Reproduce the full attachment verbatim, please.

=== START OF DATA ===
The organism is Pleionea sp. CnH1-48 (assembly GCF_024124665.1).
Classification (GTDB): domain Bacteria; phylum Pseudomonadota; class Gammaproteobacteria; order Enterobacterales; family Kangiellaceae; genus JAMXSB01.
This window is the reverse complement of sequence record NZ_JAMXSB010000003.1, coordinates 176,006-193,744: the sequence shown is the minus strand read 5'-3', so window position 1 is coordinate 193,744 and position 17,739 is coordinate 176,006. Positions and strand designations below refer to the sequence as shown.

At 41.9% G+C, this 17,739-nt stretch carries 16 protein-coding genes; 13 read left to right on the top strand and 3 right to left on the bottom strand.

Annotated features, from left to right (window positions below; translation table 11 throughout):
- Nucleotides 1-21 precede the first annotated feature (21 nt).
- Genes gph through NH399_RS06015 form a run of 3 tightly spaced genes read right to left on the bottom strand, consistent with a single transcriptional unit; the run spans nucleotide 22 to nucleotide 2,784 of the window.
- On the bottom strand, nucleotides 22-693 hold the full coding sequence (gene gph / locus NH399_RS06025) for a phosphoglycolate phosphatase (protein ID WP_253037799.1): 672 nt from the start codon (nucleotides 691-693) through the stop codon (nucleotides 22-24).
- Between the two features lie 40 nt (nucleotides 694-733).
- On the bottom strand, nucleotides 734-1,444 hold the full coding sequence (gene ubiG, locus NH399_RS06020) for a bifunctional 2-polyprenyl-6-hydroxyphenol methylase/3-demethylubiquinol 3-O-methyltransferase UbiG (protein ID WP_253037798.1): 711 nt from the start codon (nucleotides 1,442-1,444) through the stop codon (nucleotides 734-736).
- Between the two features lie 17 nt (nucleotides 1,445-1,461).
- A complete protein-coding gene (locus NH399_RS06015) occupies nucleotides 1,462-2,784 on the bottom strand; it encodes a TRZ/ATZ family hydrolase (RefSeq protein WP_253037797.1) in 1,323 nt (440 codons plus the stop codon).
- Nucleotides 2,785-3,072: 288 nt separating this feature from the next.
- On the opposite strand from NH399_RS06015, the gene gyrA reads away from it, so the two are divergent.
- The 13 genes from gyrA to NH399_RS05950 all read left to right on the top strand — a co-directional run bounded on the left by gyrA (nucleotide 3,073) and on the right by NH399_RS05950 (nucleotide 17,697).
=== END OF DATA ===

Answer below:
The organism is Pleionea sp. CnH1-48 (assembly GCF_024124665.1).
Classification (GTDB): domain Bacteria; phylum Pseudomonadota; class Gammaproteobacteria; order Enterobacterales; family Kangiellaceae; genus JAMXSB01.
This window is the reverse complement of sequence record NZ_JAMXSB010000003.1, coordinates 176,006-193,744: the sequence shown is the minus strand read 5'-3', so window position 1 is coordinate 193,744 and position 17,739 is coordinate 176,006. Positions and strand designations below refer to the sequence as shown.

At 41.9% G+C, this 17,739-nt stretch carries 16 protein-coding genes; 13 read left to right on the top strand and 3 right to left on the bottom strand.

Annotated features, from left to right (window positions below; translation table 11 throughout):
- Nucleotides 1-21 precede the first annotated feature (21 nt).
- Genes gph through NH399_RS06015 form a run of 3 tightly spaced genes read right to left on the bottom strand, consistent with a single transcriptional unit; the run spans nucleotide 22 to nucleotide 2,784 of the window.
- On the bottom strand, nucleotides 22-693 hold the full coding sequence (gene gph / locus NH399_RS06025) for a phosphoglycolate phosphatase (protein ID WP_253037799.1): 672 nt from the start codon (nucleotides 691-693) through the stop codon (nucleotides 22-24).
- Between the two features lie 40 nt (nucleotides 694-733).
- On the bottom strand, nucleotides 734-1,444 hold the full coding sequence (gene ubiG, locus NH399_RS06020) for a bifunctional 2-polyprenyl-6-hydroxyphenol methylase/3-demethylubiquinol 3-O-methyltransferase UbiG (protein ID WP_253037798.1): 711 nt from the start codon (nucleotides 1,442-1,444) through the stop codon (nucleotides 734-736).
- Between the two features lie 17 nt (nucleotides 1,445-1,461).
- A complete protein-coding gene (locus NH399_RS06015) occupies nucleotides 1,462-2,784 on the bottom strand; it encodes a TRZ/ATZ family hydrolase (RefSeq protein WP_253037797.1) in 1,323 nt (440 codons plus the stop codon).
- Nucleotides 2,785-3,072: 288 nt separating this feature from the next.
- On the opposite strand from NH399_RS06015, the gene gyrA reads away from it, so the two are divergent.
- The 13 genes from gyrA to NH399_RS05950 all read left to right on the top strand — a co-directional run bounded on the left by gyrA (nucleotide 3,073) and on the right by NH399_RS05950 (nucleotide 17,697).